One of the first books that my principal suggested I read after getting hired was The Power of Our Words: Teacher Language That Helps Children Learn by Dr. Paula Denton, EdD. She knew that I would probably not have time to read through the entire thing while working throughout the school-year, but I was encouraged to skim through it and think about it as I taught.
I did skim parts and I did giving passing thought, but I also had so much going on at once that I didn’t have as much time to reflect, apply, and reflect some more as I would have preferred. So I made sure that this book was near the top of my list of books to read this summer. And it has been. But I’ve also read other books while contemplating this one, primarily because I had been using Post-It Notes to jot down my ideas as I read, which limited the times I could read. For example, I usually read before I go to sleep at night. Trying to jot down notes and reflect on the greater impact of what I am reading when I am trying to fall asleep is not the best combination. Also difficult is reading in the car or when visiting family.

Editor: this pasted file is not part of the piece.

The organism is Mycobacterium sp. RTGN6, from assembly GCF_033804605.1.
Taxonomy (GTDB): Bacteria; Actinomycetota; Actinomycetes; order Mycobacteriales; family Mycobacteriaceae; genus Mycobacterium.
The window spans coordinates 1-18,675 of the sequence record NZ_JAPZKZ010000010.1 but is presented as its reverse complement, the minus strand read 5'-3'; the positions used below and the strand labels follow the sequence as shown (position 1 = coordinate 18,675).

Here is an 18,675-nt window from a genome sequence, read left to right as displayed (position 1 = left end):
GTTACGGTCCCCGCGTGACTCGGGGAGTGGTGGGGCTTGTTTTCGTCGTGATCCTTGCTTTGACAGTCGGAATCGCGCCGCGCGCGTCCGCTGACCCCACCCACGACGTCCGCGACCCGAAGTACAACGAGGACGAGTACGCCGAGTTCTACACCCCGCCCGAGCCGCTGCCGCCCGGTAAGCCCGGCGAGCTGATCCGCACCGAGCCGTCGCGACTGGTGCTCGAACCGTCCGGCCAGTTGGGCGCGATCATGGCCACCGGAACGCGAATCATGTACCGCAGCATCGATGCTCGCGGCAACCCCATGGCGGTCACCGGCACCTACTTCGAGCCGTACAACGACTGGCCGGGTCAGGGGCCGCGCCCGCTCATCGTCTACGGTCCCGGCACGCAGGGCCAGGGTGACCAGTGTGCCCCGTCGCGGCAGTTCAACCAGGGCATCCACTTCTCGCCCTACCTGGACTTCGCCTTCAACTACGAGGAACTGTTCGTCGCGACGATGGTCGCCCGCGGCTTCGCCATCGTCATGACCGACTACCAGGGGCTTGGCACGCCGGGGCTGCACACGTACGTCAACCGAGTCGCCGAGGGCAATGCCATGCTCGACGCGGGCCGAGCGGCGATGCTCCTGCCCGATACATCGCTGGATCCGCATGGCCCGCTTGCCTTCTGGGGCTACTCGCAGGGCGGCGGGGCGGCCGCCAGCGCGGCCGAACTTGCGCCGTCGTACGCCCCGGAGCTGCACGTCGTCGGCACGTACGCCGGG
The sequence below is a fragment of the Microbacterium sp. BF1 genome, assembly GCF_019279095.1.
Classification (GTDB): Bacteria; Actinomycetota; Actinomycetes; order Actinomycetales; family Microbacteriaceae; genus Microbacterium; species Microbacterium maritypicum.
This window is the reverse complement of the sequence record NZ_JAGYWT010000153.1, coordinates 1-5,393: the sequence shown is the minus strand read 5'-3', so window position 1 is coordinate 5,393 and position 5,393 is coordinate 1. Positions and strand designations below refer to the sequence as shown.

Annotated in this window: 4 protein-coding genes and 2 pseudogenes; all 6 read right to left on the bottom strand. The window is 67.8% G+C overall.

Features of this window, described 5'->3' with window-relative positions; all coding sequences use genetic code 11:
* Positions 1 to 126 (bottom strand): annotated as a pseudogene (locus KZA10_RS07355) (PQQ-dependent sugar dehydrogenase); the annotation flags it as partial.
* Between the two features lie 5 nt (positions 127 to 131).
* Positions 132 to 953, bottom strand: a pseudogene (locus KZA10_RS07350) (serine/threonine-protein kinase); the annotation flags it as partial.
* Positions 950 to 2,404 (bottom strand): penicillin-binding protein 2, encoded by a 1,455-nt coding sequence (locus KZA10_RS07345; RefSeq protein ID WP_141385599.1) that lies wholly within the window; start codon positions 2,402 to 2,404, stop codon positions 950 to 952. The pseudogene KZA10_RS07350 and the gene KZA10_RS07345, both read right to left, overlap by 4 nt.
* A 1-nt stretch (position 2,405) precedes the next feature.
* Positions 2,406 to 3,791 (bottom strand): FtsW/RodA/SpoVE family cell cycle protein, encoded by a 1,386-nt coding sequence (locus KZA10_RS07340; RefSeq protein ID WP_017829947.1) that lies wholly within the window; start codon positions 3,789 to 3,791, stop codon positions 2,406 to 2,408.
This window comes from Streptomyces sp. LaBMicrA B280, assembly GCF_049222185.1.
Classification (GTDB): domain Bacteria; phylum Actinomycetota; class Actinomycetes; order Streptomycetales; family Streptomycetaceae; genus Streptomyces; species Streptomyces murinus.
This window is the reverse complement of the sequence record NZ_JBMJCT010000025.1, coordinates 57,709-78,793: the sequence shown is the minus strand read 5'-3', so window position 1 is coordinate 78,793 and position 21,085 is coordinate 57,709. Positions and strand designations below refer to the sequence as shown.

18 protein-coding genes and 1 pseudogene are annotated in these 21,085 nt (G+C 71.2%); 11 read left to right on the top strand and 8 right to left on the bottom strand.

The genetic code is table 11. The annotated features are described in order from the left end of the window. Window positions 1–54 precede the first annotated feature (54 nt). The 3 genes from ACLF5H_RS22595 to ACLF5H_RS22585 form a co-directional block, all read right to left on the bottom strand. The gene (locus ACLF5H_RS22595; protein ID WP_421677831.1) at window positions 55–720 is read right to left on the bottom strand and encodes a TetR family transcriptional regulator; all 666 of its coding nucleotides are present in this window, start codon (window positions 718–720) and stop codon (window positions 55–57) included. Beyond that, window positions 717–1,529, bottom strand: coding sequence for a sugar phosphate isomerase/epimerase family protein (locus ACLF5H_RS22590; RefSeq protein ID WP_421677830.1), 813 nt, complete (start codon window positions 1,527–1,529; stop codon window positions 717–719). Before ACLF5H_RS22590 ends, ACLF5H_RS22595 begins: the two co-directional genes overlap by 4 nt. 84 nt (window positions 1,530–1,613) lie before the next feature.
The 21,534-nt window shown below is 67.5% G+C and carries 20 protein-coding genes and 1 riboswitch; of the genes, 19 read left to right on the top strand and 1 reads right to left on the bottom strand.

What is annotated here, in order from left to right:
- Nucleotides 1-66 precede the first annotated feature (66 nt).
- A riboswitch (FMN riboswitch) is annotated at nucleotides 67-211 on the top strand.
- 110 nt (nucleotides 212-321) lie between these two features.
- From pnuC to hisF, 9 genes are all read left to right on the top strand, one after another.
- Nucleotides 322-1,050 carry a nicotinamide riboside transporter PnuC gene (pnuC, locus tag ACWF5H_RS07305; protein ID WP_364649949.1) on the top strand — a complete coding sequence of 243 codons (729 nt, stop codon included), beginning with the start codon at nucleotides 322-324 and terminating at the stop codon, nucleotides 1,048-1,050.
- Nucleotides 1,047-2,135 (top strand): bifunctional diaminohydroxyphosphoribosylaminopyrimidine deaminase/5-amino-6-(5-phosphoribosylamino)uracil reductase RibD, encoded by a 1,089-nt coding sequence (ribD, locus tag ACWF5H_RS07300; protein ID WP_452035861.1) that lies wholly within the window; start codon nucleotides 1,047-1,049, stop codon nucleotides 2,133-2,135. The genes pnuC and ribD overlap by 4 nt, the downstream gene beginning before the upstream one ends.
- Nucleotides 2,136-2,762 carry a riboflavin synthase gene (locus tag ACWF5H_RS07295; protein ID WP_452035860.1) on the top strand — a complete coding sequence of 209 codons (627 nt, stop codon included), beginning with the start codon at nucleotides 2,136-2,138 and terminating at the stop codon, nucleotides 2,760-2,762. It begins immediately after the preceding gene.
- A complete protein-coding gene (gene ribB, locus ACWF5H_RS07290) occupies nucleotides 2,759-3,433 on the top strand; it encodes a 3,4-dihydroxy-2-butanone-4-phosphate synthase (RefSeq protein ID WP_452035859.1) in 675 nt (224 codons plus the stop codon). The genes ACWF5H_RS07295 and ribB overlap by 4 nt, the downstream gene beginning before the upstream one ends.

So while this was the first professional book I started reading this summer, it has been the fifth to be blogged about. I actually finished about a week ago, but I have not been as active in blogging as I could be. I’ve been enjoying my summer break and spending time with my wife. Anyway, I am done reading it now, and I definitely have thoughts to share.